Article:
The lie of the land is rather different as the Tour Colombia returns to the calendar on Tuesday after a four-year absence. The passion for the sport in this corner of the world is as fervent as ever – witness the joyous multitudes in Duitama at last weekend’s national championships – but the skies are not quite as serene as they were in the spring of 2020.
Back then, just before the coronavirus pandemic took hold, Colombian cycling was at the zenith. Egan Bernal was the reigning Tour de France champion, and Nairo Quintana was beginning an apparent renaissance at Arkéa. Miguel Ángel López was the coming man of the mountains, and WorldTour teams were scrambling to identify and recruit emerging Colombian talent. Indeed, twelve months previously, before striking a deal with Ineos, Dave Brailsford had travelled to the country to investigate the prospect of securing a sponsor to replace Sky.
By last winter, the mood music had changed considerably, and sombre newspaper headlines spoke gravely of the end of Colombian cycling’s years of plenty. WorldTour squads’ growing preference for recruiting directly from the junior ranks in Europe and North America, allied to the demise of Manzana Postobón, had complicated the pathway for young Colombian talent, while some established stars were enduring travails of their own.
Bernal’s future was uncertain as he fought his way back from career-threatening injury. Quintana looked to be on the brink of retirement after testing positive for Tramadol on the 2022 Tour de France and failing to secure a contract. López was banished from the WorldTour due to his implication in Operation Ilex. Other members of the golden generation, meanwhile, were inching towards the end of their careers.
The absence of the Tour Colombia from the calendar only exacerbated the sense of drift. The race was cancelled in 2021 due to the pandemic, and shortfalls in funding prevented the Colombian Cycling Federation from resurrecting it in the years that followed. Its return in 2024 was confirmed too late to convince the bulk of the WorldTour squads to change their early-season programmes, but the organisation will hope that this year’s event will at least provide a foothold for future editions.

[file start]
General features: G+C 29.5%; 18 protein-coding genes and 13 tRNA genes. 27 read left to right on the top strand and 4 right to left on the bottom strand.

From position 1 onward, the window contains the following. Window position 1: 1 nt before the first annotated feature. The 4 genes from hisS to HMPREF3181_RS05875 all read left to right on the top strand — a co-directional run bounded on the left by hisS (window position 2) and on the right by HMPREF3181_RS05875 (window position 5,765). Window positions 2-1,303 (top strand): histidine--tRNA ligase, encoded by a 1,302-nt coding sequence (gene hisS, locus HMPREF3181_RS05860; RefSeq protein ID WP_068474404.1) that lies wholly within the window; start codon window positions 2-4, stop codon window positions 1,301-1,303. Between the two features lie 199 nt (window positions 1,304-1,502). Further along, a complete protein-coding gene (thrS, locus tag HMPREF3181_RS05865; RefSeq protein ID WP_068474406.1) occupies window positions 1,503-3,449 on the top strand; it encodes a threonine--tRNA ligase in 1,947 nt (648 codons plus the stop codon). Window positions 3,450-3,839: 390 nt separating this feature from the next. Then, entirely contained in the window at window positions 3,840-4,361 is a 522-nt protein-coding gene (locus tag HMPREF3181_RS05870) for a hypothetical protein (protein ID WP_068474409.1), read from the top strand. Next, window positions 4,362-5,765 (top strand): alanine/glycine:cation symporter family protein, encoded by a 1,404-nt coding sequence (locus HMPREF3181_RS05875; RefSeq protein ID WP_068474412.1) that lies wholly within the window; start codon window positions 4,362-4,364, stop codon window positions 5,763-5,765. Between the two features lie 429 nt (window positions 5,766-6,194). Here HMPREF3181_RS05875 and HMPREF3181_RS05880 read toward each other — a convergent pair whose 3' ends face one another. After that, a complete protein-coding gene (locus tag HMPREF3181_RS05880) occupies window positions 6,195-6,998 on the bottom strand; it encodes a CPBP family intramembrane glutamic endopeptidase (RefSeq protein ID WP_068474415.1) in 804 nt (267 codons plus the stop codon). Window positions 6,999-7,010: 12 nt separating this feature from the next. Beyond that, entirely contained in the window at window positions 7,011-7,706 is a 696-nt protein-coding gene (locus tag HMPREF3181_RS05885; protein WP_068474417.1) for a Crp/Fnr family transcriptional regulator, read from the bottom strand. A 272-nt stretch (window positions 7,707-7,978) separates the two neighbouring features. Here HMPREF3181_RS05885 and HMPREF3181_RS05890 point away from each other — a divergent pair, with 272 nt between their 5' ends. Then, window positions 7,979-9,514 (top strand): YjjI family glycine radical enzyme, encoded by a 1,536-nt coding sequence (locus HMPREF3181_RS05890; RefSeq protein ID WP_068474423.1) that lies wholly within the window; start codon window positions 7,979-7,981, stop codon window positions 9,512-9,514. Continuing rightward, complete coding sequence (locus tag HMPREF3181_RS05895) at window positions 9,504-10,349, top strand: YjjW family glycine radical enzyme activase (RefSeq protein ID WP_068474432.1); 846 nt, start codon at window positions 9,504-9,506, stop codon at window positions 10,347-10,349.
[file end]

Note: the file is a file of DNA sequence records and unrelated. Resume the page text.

Most importantly, they have secured the presence of the most bankable stars of Colombian cycling. Nairo Quintana begins his second act at Movistar at the Tour Colombia, while Rigoberto Urán and Esteban Chaves line out in an EF Education-EasyPost squad that also includes Olympic champion Richard Carapaz of Ecuador. Although Ineos Grenadiers opted against adding the Tour Colombia to their programme, they have allowed Bernal and teammate Brandon Rivera line out for the Colombian national team.
Quintana and Bernal will inevitably dominate attention over the six-day race, and not only because the route traverses their respective home departments of Boyacá and Cundinamarca. For the nation’s two greatest riders of the 21st century, this edition of the Tour Colombia marks something of a reboot, a chance to lay down a marker before moving on to the campaign ahead in Europe.
When Quintana called a press conference in Bogotá a year ago, the assumption was that he had reached the end of the line. Even though he defiantly dismissed the idea of retirement that morning, his path back to the WorldTour looked impassable. Already persona non grata after his Tramadol positives, his appeal was hardly going to be heightened by a year on the sidelines.
Movistar’s difficulties in 2023, however, offered a route back in. Although Quintana endured a trying end to his time with the Holy Family in 2019, documented in excruciating detail by Netflix, Movistar struggled last season to offset the loss of Alejandro Valverde from both a sporting and commercial standpoint. Manager Eusebio Unzué and his backers reckoned that rehiring Quintana at a reduced rate was worth a punt. “We couldn’t just sit back and do nothing,” he said last month.
After delivering a serviceable if unspectacular showing at the national championships last weekend, Quintana takes in his first real test at the Tour Colombia as he builds towards the Giro d’Italia. The summit finish on the Alto del Vino on the penultimate day should offer pointers as to what he might be able to achieve in his comeback year.
Bernal, meanwhile, arrives at the Tour Colombia buoyed by his bronze medal at the national championships road race, his first podium finish of any description since he claimed overall victory at the 2021 Giro d’Italia. His career was interrupted and his life changed by the horrific crash he suffered in training ahead of the 2022 season, and his very return to the professional peloton later that year was already a monumental achievement.
Although Bernal’s comeback suffered some false starts last year, he did manage to finish both the Tour and the Vuelta a España, a feat he hoped would serve as a foundation for improvement in 2024. Seriously challenging Vingegaard, Pogacar et al in July still seems most unlikely at this point, but Bernal’s spirited display in Duitama last week was a reminder of his talent and resolve.